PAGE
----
In July 2017, the Spokane Spokesman-Review ran a story called “What’s in your daypack?” It’s premise was that when heading out on anything other than the easiest trail (and maybe even then), you should have with you what’s needed to survive an incident or accident. This was basically another take on the now ubiquitous 10 Essentials.
Still, I felt more than a little vindicated after reading it. My years spent hiking, climbing, and mountaineering taught me (usually the hard way) to be prepared, to be ready to self-rescue if possible, to have some means of mitigating the suffer-fest (either mine or someone else’s), and – above all – to not put others (like SAR folks) at risk because I was poorly equipped for prevailing conditions.
However, in February 2022, Backpacker Magazine ran an article questioning the essentiality (and hence the sacredness) of the 10 Essentials. This article reminded me that the original essentials (they weren’t called the 10Es until 1974) first appeared (as simply the “essentials”) in the 1960 edition of Freedom of the Hills – and can be traced back to The Mountaineers in the 1930s.
Their goal was to have you equipped for a backcountry mountaineering (as opposed to a hiking) trip, one where you could easily get well beyond the chance for quick help (there being no GPS, satellite or cell phones, InReach, or SPOT way back in 1960).
This presumed remoteness justified a list of stuff for (almost) every eventuality and an insistence on always carrying that stuff. But most of today’s hikers aren’t going way out back of beyond or going without modern means of communication. So while I still carry the 10Es (it’s now an old habit), it’s probably unnecessary to insist that all 10 be carried by every hiker on every hike.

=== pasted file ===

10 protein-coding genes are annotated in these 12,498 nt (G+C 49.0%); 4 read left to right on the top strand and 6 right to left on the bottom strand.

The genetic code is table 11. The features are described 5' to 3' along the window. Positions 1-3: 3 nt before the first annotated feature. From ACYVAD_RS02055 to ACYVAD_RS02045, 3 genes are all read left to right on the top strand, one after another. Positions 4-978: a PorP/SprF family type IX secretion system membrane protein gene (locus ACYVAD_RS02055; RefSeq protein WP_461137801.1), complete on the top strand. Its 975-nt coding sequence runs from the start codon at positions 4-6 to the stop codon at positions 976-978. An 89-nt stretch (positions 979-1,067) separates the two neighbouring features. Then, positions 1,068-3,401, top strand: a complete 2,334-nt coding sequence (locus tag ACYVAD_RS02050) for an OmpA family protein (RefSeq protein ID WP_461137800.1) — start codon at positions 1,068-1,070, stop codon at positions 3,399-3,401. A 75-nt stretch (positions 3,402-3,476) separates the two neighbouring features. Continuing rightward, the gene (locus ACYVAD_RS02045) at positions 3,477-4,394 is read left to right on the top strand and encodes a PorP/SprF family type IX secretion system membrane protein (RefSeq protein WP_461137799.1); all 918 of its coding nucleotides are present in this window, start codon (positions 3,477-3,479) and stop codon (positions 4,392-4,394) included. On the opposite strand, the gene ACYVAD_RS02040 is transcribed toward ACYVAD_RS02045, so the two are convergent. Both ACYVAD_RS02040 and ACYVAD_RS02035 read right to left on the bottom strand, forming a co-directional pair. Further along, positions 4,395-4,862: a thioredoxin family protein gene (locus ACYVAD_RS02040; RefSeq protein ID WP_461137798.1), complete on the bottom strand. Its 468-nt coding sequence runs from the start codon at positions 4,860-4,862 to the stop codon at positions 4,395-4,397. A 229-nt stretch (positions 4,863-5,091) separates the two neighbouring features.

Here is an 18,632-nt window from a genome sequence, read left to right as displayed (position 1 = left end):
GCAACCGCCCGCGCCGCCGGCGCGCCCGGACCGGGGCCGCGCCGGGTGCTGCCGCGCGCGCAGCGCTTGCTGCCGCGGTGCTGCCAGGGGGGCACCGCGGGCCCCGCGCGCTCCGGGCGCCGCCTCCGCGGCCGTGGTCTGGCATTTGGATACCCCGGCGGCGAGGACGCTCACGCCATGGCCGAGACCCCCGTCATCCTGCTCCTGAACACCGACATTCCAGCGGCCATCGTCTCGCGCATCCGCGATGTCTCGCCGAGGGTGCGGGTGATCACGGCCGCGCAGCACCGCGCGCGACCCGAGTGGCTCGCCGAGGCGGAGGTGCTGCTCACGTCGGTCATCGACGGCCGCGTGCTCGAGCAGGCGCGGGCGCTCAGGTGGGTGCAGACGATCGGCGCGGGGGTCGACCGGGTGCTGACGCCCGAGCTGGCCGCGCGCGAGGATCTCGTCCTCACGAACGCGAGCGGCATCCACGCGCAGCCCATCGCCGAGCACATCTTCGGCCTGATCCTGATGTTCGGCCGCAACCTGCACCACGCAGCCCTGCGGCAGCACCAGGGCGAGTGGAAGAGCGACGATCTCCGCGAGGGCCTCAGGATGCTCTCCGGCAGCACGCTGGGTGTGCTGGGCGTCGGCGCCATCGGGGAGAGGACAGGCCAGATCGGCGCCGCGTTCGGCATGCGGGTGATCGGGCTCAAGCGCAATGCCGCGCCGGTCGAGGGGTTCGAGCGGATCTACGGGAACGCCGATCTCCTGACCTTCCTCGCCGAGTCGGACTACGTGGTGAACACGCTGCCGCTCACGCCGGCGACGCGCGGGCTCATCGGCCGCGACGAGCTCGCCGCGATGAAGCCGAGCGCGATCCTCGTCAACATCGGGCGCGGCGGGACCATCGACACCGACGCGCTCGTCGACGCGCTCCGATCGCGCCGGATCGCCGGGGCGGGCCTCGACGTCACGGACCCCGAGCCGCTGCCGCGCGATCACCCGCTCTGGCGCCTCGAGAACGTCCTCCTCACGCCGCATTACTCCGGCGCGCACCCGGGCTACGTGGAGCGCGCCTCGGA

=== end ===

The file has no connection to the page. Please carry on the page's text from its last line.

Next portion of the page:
But if you are going on a longer, more remote, off-trail, or “exploratory” hike (or backpack), particularly if cell service is questionable, please consider taking along the 10Es. Because, well, life is, and always will be, a little (or a lot) like shooting craps. May you always roll sevens; but if (or when) a challenging hike rolls you snake eyes, the 10Es could be really, really nice to have along. Think of them as a hedge on your hiking bet.
REI’s Updated 10 Essentials List
Back in the day being “equipped” often meant carrying around what felt like a sack of concrete – actually, it probably did weigh that much. Now, however, thanks to the continual evolution in outdoor gear toward lighter, stronger, and more compact, it’s easier than ever to carry just enough to avoid censure (or doom) due to insufficient equipage.
So, excluding food and water, and depending on which optional items are taken, you should be able to be appropriately clothed (gear worn) and have the 10Es (gear carried), along with a pack to carry them in, for under about 8 pounds (3.6 kg). This should include enough of the right stuff to have a very good probability of covering any unforeseen issue you’re likely to experience (or have experienced) on a day hike.
If a hike goes sideways, you may not be comfortable, but you (probably) won’t die. Another plus (beyond staying alive) is that it’s only a few more pounds (depending mostly on the amount of food taken and whether you cook it or not) from gear for a dayhike to that for a 5+ day backpack (10Es included). 😁